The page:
Jocelyn Parot, URGENCI
What have been the latest developments on both sides ? If direct sales farms don't need certification, then how is community organising up to the job of providing a reliable organic guarantee?
Speakers : Eva Torremocha, PGS Committee, IFOAM, Spain/France; Wallapa von Willenswaard, Towards Organic Asia, Thailand; Joy Daniel, Indian Institute Rural Development, India; Noémie Labrosse, Equiterre, Canada.
Around the globe, organic farmers and support organizations of varying kinds have been developing alternative certification programs, c a l l e d Participatory Guarantee Systems (PGS), that are better suited to small, direct-sales farms. While each program is unique and specific to its social context, they all have core principles based on sustainable, ecological practices, social justice, equity and gender balance.
The touchstone for the organic guarantee is farmer integrity and trust between farmers and their customers. PGS share these goals: to empower even the poorest and smallest-scale farmers to become active contributors to and beneficiaries of local sustainable development and to offer continuous education to farmers and other stakeholders in the system.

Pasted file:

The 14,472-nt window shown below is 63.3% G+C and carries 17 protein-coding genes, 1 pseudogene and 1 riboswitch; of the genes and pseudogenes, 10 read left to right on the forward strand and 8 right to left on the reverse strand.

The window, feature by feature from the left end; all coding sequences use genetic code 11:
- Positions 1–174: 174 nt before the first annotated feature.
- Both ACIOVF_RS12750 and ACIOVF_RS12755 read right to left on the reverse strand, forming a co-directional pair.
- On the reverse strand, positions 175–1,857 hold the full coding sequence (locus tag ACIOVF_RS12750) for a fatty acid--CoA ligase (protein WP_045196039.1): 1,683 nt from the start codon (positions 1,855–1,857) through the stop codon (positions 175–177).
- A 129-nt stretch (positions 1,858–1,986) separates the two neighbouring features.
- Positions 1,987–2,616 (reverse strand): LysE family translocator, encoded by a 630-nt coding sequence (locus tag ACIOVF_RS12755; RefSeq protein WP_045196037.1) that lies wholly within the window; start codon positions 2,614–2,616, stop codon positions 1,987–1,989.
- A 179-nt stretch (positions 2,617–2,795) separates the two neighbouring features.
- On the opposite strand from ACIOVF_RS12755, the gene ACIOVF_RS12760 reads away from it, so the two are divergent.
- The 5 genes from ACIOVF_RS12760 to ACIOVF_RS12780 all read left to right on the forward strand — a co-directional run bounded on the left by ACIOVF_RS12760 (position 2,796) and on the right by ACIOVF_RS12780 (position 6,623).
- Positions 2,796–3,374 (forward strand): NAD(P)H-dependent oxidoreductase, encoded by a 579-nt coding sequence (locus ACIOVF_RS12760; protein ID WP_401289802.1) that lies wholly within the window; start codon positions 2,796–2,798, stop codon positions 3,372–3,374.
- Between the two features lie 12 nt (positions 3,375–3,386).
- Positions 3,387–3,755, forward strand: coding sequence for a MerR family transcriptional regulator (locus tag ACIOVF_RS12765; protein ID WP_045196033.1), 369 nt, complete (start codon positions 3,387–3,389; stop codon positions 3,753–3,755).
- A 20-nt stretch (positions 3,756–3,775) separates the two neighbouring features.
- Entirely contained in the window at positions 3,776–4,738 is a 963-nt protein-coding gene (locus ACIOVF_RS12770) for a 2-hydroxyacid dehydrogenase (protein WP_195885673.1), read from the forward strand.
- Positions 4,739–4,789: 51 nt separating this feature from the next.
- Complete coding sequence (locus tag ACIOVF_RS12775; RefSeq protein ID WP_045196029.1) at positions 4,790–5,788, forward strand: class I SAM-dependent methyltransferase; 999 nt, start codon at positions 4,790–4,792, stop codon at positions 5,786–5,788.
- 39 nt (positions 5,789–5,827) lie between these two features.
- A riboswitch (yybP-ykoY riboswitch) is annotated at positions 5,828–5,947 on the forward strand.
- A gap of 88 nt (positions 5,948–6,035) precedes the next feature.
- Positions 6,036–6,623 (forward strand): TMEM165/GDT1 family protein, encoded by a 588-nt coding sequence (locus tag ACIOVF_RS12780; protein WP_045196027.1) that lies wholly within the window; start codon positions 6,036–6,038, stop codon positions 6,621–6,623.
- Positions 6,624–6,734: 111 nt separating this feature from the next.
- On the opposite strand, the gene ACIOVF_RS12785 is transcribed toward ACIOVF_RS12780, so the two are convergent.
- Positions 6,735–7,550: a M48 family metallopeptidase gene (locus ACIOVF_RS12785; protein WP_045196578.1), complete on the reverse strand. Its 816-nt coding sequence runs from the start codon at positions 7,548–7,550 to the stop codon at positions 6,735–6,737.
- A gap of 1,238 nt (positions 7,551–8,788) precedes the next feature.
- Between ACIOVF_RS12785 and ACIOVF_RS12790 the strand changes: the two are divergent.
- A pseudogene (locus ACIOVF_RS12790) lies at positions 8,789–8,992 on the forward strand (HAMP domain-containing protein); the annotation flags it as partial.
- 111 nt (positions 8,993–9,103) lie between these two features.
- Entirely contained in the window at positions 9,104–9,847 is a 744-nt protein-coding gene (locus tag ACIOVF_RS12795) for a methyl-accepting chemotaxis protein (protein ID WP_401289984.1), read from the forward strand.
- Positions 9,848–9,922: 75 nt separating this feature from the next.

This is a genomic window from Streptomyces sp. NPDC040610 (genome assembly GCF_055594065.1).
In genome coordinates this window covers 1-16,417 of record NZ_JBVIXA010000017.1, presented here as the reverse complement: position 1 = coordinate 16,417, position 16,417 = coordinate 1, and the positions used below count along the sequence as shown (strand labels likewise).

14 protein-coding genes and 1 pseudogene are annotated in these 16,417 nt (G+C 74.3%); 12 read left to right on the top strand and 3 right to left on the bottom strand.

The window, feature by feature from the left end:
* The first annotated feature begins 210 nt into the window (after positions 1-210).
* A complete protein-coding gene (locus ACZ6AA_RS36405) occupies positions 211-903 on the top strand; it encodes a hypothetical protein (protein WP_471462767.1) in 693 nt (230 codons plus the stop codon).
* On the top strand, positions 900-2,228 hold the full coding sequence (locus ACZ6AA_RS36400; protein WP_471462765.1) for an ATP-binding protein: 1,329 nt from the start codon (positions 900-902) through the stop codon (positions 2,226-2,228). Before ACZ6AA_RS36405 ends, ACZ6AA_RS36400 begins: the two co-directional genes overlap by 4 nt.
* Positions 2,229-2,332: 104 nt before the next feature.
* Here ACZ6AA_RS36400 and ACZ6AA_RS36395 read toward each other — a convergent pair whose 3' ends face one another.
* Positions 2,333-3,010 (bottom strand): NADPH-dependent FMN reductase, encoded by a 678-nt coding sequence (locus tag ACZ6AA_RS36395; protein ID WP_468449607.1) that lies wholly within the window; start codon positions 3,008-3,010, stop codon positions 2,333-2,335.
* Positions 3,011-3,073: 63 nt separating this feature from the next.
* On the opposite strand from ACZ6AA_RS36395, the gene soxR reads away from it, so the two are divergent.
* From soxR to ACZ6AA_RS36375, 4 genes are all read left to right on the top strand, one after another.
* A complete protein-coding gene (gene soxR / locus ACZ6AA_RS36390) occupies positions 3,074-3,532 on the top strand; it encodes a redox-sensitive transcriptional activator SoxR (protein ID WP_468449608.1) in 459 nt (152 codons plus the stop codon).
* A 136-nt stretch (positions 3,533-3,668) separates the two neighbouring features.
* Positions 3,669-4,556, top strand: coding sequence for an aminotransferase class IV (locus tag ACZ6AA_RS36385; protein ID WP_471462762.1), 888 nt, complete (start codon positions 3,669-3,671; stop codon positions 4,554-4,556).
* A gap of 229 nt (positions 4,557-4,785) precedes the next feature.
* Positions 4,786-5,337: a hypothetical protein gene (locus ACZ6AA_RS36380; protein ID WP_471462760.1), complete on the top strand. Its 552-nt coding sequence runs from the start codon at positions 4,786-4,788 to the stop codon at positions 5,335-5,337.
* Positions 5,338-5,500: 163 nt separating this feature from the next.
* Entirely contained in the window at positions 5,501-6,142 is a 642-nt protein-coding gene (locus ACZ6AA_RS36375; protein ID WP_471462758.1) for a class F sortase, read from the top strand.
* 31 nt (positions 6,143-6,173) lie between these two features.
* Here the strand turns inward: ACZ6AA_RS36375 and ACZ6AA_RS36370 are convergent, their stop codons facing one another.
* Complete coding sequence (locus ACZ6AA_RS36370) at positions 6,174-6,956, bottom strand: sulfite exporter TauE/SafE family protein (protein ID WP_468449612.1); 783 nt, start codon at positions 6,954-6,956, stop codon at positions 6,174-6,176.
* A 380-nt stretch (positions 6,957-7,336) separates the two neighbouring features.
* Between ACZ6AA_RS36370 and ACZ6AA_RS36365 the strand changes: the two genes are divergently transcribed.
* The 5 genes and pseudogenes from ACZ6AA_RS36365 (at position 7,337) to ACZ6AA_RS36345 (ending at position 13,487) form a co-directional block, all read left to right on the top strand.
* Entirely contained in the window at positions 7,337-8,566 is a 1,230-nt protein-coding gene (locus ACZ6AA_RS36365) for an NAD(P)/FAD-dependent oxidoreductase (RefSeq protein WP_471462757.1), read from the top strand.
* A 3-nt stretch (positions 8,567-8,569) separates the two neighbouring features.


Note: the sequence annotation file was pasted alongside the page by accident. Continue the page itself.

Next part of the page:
Community Supported Agriculture (CSA) is a connection between a nearby farmer and the people who eat the food that the farmer produces, summed up as “food producers + food consumers + commitment to one another = CSAs + untold possibilities.” In CSA, the consumers have a trust relationship with the farmers and sometimes even cooperate in the planning and marketing of the produce. CSAs work well where there is proximity between the farmers and consumers and when both are able to commit their time, resources and efforts to support one another.
Thus, PGS and CSA are similar in their overall objectives of improved livelihoods of organic farmers and increased access to safe food. There are possibilities to appropriately combine the principles of PGS to bring together the stakeholders of farming projects and the CSA approach of a close relationship between consumers and producers. This could help farmers and consumers to build on the opportunities presented by the CSA and PGS to better achieve the objectives.
Both PGS and CSA enhance transparent and shared decision-making processes and aim to share the responsibility for supporting sustainable agriculture practices. As such, it is essential to recognise these efforts to guarantee fair and organic standards by the very farmers and consumers it serves, encouraging and sometimes requiring direct participation of farmers and consumers. These peer-based solidarity procedures establish trust, empower farmers, provide education for farmers and non-farmers, improve local marketing networks and set the conditions for fair trade while providing a credible organic guarantee.
This 90-minute-workshop will offer an encounter between two movements that have been developing in parallel rather than jointly and have a lot to learn from each other. We will ask the speakers to underline the lessons learned from the PGS experience in order to see how PGS could be beneficially applied to CSA.